Jon Secada, as a recording artist, has a vocal talent that is truly amazing. Although (Want You, Miss You, Love You) may not have registered as a chart-hitting phenom on any official music charts, this romantic number is nothing short of amazing. This remarkable ballad is one of the tracks featured on the 1997 album, Secada.

7. You Are My Home (performed by Chayanne and Vanessa Williams)

 

(You Are My Home) is the English version to (Refugio de Amor). Both of these songs were performed by Chayanne and Vanessa Williams for the movie, Dance With Me, which was released in 1998. Unlike the Spanish version, this one did not make an official chart appearance but has become a fan-favorite among the English-speaking audience that prefers it over the Spanish version. Smoky and romantic, this fabulous duet is the perfect slow dance for a couple to sizzle up the dance floor, whether it be at a club or at home.

6. Tres Deseos (Three Wishes) (performed by Gloria Estefan)

 

The 1996 hit, (Tres Deseos (Three Wishes)) was recorded and released by Gloria Estefan in 1996 from her second Spanish-speaking album, Abriendo Puertas. This upbeat Latino dance song topped the US Billboard Hot Dance Club Chart and peaked as high as number twelve on the US Billboard Top Latin Songs chart. Since its release, it has remained a salsa dance song favorite and is often performed in competitions, perhaps inspired by the footage shared in the movie, Dance With Me. The version in the movie and the soundtrack was a remix 12″ remix.

5. Magalenha (performed by Georgio Mendes)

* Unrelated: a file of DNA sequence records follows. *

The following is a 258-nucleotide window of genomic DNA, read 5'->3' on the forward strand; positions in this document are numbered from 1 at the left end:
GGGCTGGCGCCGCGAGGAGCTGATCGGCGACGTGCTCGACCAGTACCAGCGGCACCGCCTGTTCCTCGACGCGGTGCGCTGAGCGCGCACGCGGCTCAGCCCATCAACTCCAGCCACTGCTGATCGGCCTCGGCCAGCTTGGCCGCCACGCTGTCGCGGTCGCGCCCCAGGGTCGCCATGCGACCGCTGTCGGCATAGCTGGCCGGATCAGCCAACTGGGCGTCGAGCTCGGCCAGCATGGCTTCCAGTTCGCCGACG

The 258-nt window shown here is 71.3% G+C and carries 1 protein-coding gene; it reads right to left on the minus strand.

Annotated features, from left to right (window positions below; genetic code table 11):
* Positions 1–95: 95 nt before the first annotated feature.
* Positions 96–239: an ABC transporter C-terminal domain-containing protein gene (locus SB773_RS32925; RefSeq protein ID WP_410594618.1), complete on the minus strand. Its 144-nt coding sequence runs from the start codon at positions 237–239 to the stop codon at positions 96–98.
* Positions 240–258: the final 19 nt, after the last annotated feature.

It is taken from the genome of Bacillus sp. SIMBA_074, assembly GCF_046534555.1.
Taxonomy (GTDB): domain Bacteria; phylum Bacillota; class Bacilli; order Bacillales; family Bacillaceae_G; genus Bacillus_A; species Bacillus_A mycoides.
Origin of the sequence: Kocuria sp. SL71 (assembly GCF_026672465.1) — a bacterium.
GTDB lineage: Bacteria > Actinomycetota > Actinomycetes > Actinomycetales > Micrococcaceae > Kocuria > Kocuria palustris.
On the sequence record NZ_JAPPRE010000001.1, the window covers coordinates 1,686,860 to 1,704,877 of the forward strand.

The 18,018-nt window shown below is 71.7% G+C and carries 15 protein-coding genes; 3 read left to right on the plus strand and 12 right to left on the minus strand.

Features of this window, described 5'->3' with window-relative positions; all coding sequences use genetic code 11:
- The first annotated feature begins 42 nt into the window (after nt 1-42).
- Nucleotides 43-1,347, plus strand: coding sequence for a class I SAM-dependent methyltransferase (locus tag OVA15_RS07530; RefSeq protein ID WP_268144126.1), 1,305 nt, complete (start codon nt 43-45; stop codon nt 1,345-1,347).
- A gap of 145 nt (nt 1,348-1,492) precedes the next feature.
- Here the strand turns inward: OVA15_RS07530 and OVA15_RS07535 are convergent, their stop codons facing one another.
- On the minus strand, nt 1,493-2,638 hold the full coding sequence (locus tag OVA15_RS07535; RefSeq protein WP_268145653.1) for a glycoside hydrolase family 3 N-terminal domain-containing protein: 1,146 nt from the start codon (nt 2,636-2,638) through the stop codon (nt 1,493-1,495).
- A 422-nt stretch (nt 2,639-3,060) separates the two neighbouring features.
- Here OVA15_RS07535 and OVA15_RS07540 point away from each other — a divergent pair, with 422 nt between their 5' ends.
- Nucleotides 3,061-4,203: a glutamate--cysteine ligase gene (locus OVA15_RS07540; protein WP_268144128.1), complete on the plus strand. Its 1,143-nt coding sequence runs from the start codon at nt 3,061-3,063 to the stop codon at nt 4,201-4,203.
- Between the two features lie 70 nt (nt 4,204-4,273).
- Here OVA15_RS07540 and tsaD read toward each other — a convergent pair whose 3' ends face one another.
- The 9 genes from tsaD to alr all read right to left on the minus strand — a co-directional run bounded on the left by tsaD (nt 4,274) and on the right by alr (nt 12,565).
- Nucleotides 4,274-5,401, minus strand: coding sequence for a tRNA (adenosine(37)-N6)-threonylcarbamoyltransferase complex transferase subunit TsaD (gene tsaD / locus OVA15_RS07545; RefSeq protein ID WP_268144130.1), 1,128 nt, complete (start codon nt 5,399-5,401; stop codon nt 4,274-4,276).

As a samba, (Magalenha) remains a big favorite among dancers, and rightfully so. Festive and electric, this masterpiece performed by Georgia Mendes is nothing short of fantastic. It suited both the movie and the soundtrack very well. This song originally came from his album, Brasileiro, which was released in 1992.

4. Heaven’s What I Feel (performed by Gloria Estefan)

 

(Heaven’s What I Feel) became a number twenty-seven hit on the US Billboard Hot 100 for Gloria Estefan after it was released as a single in 1998. It also peaked as high as number four on the US Billboard Adult Contemporary Tracks and at number seven on the US Billboard Hot Dance Music/Club Play chart. Originally, this song was written for Celine Dion but it would be Gloria Estefan performing it that would not only appear on her eighth studio album, gloria! but on the Dance With Me soundtrack. On a global scale, this single was at least a top forty hit among the nations of Australia, Belgium, Hungary, Japan, the Netherlands, Scotland, Switzerland, and the UK. Its Spanish version, (Corazón Prohibido) became a number one hit on the US Billboard Hot Latin Pop Airplay chart. On the soundtrack, Gloria Estefan’s original was jazzed up as a dance mix.

3. Eres Todo en Mí (You’re My Everything) (performed by Ana Gabriel)

 

(Eres Todo en Mí (You’re My Everything)) was a song performed by the Mexican legendary singer-songwriter, Ana Gabriel. This incredible love song is nothing short of beautiful, regardless if it is heard in Spanish or English. The passion of this song was highlighted beautifully in the movie, as well as on the Dance With Me soundtrack.

2. Refugio de Amor (performed by Chayanne and Vanessa Williams)

 

(Refugio de Amor) was the song that promoted both the movie, Dance With Me and its soundtrack in 1998. On the US Billboard Latin Pop Songs chart, it became a number four hit. It was also instrumental in the soundtrack becoming a number one seller on the US Billboard Top Latin Albums chart for six straight weeks.

1. Suavamente (performed by Elvis Crespo)

 

(Suavamente), which is Spanish for “smoothly,” was a song recorded by Elvis Crespo for his debut album, also titled Suavemente. It became a number one hit in 1998 on the US Billboard Hot Latin Tracks chart and it was a number eighty-four hit on the US Billboard Hot 100. Since its original release, it has been covered many times over by a variety of artists. Sung in Spanglish, it was also awarded 1998’s Tropical Song of the Year by Premios Lo Nuestro. The cultural impact of Suavamente, as an album and a single, has been credited for its revolutionary approach in the popular subgenre of Latin music known as merengue. Crespo earned himself international fame not simply as a fan favorite in the merengue music market but also in pop music.